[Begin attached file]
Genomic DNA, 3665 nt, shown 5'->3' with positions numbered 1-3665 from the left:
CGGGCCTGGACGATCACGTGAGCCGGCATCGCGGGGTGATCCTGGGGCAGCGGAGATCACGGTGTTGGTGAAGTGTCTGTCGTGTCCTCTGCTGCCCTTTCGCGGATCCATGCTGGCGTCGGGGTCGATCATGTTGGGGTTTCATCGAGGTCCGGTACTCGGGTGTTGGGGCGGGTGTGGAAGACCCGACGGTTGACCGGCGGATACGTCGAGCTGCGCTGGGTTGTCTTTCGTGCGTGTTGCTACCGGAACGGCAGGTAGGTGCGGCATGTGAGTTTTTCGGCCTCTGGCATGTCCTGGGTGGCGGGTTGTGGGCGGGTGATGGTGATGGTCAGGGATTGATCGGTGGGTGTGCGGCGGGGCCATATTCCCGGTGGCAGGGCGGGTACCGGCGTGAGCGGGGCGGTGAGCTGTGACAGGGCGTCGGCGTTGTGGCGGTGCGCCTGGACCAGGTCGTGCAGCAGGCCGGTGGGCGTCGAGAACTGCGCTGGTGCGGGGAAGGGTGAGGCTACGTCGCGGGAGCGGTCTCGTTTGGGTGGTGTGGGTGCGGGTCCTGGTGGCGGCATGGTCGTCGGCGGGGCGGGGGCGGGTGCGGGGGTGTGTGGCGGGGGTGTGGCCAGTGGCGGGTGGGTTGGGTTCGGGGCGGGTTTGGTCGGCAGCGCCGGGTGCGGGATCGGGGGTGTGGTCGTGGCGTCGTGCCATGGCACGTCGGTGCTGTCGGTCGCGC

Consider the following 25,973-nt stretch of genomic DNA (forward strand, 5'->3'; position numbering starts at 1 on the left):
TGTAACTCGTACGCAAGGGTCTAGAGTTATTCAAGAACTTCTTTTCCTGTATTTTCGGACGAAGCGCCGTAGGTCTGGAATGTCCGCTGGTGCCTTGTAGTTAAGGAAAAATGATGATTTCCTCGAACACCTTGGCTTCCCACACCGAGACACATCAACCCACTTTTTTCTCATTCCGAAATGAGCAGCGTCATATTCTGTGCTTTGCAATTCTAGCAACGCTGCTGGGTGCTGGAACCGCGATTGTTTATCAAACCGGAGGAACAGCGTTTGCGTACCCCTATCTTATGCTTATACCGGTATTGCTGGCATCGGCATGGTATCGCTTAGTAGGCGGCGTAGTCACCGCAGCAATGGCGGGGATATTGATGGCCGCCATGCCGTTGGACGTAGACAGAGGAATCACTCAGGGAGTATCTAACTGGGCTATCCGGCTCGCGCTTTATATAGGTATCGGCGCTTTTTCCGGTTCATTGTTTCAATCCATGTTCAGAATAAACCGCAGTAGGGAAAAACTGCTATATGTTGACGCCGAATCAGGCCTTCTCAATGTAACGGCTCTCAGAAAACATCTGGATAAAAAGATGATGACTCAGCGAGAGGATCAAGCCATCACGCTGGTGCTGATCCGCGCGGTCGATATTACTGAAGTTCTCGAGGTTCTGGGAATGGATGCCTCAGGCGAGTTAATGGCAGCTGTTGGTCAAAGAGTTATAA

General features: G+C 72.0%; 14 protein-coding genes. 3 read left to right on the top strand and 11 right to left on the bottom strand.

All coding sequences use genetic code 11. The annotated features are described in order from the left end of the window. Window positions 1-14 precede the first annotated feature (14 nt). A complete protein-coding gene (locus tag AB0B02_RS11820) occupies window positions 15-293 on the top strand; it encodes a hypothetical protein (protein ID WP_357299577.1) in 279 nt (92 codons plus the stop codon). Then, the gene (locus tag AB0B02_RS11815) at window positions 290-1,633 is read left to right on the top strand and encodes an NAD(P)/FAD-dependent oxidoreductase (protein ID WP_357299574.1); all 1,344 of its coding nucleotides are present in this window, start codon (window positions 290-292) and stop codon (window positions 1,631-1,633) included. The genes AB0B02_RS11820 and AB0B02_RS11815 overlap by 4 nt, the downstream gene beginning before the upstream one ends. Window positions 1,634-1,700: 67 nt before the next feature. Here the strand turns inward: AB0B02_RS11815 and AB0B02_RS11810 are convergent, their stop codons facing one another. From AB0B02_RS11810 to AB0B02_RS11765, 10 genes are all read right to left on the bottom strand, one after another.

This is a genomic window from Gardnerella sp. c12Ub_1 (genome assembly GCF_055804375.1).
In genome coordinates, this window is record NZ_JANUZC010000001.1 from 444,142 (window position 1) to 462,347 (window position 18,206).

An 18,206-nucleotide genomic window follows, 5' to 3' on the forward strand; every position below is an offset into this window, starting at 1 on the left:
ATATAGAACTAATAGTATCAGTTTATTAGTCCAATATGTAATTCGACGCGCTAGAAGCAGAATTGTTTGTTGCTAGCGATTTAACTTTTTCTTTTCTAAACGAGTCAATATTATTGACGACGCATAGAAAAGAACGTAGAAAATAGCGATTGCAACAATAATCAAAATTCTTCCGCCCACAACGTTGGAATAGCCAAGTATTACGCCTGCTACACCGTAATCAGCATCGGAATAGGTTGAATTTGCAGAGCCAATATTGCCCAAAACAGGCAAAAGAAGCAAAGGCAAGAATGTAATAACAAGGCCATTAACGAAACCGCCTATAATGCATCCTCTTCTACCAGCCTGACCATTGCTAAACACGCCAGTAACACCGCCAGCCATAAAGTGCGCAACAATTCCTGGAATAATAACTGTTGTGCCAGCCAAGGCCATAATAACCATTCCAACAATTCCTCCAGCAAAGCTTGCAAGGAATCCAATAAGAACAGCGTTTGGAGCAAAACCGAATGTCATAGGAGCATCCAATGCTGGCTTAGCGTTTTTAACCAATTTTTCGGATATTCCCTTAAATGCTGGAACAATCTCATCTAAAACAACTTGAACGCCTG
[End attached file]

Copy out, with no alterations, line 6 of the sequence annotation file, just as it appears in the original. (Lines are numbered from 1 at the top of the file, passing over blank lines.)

All coding sequences use genetic code 11. The annotated features are described in order from the left end of the window. Window positions 1-14 precede the first annotated feature (14 nt). A complete protein-coding gene (locus tag AB0B02_RS11820) occupies window positions 15-293 on the top strand; it encodes a hypothetical protein (protein ID WP_357299577.1) in 279 nt (92 codons plus the stop codon). Then, the gene (locus tag AB0B02_RS11815) at window positions 290-1,633 is read left to right on the top strand and encodes an NAD(P)/FAD-dependent oxidoreductase (protein ID WP_357299574.1); all 1,344 of its coding nucleotides are present in this window, start codon (window positions 290-292) and stop codon (window positions 1,631-1,633) included. The genes AB0B02_RS11820 and AB0B02_RS11815 overlap by 4 nt, the downstream gene beginning before the upstream one ends. Window positions 1,634-1,700: 67 nt before the next feature. Here the strand turns inward: AB0B02_RS11815 and AB0B02_RS11810 are convergent, their stop codons facing one another. From AB0B02_RS11810 to AB0B02_RS11765, 10 genes are all read right to left on the bottom strand, one after another.